- The Washington Times - Tuesday, September 4, 2007

SPRING HOUSE, Pa. (AP)

Posing for a picture with life-size replicas of the Three Stooges, Gary Lassin smiles but doesn’t say “cheese.”

“Woob-woob-woob-woob-woob!” he trills in a Curly-like falsetto before breaking into a grin.

The statues of Larry, Moe and Curly are near the entrance to the Stoogeum, home of Mr. Lassin’s large and priceless collection of Stooges memorabilia.

The Stoogeum (think “Stooges” plus museum) has about 3,500 items on display — from Stooges bowling balls and cereal boxes to Shemp Howard’s Army discharge, Larry Fine’s driver’s license and the flying submarine from “The Three Stooges in Orbit.”



“This is as good as it gets,” Mr. Lassin says.

Mr. Lassin, 52, opened the Stoogeum three years ago in an architect’s renovated office that looks like a large house. It’s a gold mine for fans of the old-time knucklehead movie and TV trio, but its off-the-beaten-path location in Spring House — about 25 miles north of Philadelphia — has made it a fairly well-kept secret.

“People sort of have to work to find me,” Mr. Lassin says. “I do want people to see it, but I want them to see it on my terms.”

Those terms include no photographs of the memorabilia, as he fears too much exposure will cheapen it. Also, admission is by appointment only because Mr. Lassin, who has a day job as an executive with a mail-order catalog company, is the Stoogeum’s sole employee.

The museum-quality exhibits occupy three stories totaling 10,000 square feet, including an 85-seat theater. Rooms are filled with movie props, posters, toys, artwork, figurines, scripts and even a video game, while TV screens replay all the eye-poking, pie-throwing and general mayhem that made the Stooges famous.

The act started out in vaudeville in the 1920s as support for comic Ted Healy. The first Stooges film, alongside Healy, was 1930’s “Soup to Nuts.” The last one released was “The Outlaws Is Coming” in 1965. Brothers Shemp and Moe Howard and Mr. Fine were the earliest Stooges. Curly Howard replaced brother Shemp for many years. Later Stooges included Joe Besser and Philadelphia native Curly Joe DeRita.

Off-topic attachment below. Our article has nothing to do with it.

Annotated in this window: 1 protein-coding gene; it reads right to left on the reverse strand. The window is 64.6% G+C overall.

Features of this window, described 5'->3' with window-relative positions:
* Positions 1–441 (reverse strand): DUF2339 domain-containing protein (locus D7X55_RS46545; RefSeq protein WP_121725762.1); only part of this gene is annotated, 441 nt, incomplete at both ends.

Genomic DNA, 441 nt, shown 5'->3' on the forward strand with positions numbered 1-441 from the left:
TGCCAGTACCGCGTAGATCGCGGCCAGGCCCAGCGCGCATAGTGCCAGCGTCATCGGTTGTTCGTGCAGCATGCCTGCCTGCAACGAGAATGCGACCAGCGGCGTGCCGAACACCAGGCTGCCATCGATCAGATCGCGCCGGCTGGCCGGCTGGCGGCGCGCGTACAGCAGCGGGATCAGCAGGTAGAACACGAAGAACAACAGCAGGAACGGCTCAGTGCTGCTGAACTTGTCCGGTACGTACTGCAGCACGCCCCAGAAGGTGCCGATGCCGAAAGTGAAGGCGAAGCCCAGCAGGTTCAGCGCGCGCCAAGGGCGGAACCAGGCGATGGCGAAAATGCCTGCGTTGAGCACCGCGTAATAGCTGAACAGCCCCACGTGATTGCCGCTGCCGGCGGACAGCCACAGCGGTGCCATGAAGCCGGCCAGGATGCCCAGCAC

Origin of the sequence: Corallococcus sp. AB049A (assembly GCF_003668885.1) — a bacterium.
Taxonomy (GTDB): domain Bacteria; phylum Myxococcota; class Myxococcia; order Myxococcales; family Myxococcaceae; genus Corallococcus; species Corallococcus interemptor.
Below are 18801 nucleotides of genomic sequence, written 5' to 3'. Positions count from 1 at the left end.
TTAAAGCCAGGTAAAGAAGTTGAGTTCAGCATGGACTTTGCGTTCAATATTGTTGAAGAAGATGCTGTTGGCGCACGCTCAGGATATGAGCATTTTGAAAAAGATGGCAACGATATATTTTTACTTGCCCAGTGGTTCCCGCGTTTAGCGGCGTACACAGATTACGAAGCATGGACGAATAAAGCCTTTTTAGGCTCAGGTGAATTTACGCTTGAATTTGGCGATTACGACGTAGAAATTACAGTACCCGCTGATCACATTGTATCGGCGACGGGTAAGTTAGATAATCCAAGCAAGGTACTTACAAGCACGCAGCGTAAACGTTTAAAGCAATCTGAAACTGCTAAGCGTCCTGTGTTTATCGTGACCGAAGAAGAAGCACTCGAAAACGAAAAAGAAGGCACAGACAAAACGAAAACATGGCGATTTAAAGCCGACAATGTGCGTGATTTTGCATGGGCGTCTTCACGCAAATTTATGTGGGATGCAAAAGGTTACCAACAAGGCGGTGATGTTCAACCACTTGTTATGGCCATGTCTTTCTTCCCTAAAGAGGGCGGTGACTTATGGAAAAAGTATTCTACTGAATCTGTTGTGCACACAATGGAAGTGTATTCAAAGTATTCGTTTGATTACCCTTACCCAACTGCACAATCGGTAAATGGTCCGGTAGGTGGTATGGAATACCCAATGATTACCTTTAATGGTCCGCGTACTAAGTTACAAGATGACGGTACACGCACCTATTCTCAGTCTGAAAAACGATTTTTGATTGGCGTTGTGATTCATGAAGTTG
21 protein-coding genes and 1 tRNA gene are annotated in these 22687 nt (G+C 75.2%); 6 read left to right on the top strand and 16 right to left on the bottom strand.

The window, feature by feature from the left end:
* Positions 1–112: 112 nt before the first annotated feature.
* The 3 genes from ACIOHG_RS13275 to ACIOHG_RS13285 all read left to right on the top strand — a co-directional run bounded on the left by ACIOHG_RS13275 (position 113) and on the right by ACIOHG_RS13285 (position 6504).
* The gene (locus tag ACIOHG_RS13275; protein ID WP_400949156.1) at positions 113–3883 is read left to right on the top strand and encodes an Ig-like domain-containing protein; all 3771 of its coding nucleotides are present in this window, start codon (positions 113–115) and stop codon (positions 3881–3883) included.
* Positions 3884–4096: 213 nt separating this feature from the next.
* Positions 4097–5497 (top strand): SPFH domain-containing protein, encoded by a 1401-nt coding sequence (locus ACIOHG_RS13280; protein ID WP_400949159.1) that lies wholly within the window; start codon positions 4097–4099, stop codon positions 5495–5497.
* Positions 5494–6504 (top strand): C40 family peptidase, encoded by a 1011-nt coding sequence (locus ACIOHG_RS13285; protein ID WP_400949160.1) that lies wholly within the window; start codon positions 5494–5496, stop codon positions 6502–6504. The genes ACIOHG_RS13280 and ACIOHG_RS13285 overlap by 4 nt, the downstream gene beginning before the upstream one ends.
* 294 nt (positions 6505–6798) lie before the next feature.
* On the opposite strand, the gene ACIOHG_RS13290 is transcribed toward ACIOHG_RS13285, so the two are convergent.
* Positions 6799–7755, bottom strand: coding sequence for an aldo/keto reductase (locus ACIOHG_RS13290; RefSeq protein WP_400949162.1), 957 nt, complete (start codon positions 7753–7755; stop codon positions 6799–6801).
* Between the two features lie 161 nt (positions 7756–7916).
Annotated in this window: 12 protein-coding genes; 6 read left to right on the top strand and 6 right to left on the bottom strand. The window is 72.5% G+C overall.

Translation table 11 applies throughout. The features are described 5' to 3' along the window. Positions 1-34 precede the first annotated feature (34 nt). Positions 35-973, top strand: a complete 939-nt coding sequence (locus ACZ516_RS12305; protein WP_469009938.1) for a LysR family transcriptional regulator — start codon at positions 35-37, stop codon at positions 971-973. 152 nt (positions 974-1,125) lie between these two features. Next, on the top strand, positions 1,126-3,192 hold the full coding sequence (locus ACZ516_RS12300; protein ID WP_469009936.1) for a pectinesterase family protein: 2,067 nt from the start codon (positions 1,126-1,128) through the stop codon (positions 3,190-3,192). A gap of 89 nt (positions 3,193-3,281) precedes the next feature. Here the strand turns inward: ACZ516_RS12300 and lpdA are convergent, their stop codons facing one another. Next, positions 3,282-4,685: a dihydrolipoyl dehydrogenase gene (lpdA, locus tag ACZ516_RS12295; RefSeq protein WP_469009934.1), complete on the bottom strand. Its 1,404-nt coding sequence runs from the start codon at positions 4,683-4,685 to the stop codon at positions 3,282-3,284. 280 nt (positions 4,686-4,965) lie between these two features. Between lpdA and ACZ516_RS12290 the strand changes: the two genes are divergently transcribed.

The Stoogeum has “more stuff than I even imagined existed,” says Peter Seely, editor of the book “Stoogeology: Essays on the Three Stooges.” “Going through there is sort of like a trip through the history of pop culture in the 20th century.”

Yet what visitors see is just a sampling of Mr. Lassin’s estimated 100,000 items. His collection is both historical and personal, documenting the slapstick performers’ indelible place in entertainment but also preserving a family legacy: Mr. Lassin’s wife’s grandfather Morris Feinberg was the brother of Stooge Larry Fine (born Louis Feinberg in Philadelphia in 1902).

Mr. Lassin was already a Stooges fan — “Soitenly!” he says — when he married into the family in 1981. He later became a sort of self-appointed guardian of Stooges keepsakes, which included items Morris Feinberg had received from his brother.

As the collection grew, Mr. Lassin kept it in countless drawers, boxes, notebooks and file cabinets above his garage. He opened the Stoogeum in 2004, self-financing it at an undisclosed cost; he called it part real-estate investment, part tax shelter and part “complete waste of money.”

It’s likely the first museum of its kind, says Eric Lamond of California-based C3 Entertainment Inc., a production company created by the Stooges that still owns the brand.

“Gary’s collection is enormous,” says Mr. Lamond, who also is Mr. Fine’s eldest grandchild. “I would think that his is the largest.”

Mr. Lamond noted that C3 Entertainment is considering building its own museum but has no immediate plans to do so.

For now, fans have the Stoogeum. Mr. Lassin says about 2,500 people visit each year, many during the annual gathering of the Three Stooges Fan Club. Others seek out the place on their own just because they have a soft spot for the three goofballs they have loved since childhood.

Mr. Lassin recalls a couple from Richmond who recently trekked to the Stoogeum and afterward asked him offhandedly how to get to Philadelphia — they might as well see the Liberty Bell.

Eventually, Mr. Lassin says, the museum might have employees and regular business hours a few days a week. He would seem to be guaranteed a steady stream of visitors because the Stooges’ zany antics, though decades old, continue to win them admirers.

“Their comedy is timeless,” says Mr. Seely, the “Stoogeology” editor. “They were misfits wherever they were. … You can plop them down in just about any time or place and they’ll struggle with their environment. They could still do films today.”

For Mr. Lassin, their appeal is even easier to explain.

“They were funny. It’s as simple as that,” he says. “Laughter makes you feel good.”

Nyuk, nyuk, nyuk.

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